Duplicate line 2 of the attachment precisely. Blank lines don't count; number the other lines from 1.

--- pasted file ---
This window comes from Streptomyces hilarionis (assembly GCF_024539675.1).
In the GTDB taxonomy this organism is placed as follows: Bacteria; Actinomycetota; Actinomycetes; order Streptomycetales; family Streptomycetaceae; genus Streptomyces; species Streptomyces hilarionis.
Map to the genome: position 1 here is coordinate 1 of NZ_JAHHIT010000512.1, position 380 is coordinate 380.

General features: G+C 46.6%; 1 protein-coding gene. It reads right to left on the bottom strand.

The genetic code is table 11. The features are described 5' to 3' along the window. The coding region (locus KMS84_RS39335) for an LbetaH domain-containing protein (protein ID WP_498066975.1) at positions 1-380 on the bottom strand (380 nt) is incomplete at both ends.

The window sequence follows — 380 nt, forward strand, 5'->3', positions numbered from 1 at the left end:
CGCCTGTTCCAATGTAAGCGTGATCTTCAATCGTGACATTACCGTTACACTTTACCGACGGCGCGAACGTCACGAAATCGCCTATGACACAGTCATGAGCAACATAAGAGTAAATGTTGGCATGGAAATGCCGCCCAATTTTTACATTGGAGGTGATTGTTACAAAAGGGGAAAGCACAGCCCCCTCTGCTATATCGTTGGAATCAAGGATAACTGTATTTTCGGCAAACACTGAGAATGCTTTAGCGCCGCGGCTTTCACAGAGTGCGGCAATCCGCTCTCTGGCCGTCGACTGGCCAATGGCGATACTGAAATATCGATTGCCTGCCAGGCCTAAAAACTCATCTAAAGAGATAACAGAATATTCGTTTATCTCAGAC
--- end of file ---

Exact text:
In the GTDB taxonomy this organism is placed as follows: Bacteria; Actinomycetota; Actinomycetes; order Streptomycetales; family Streptomycetaceae; genus Streptomyces; species Streptomyces hilarionis.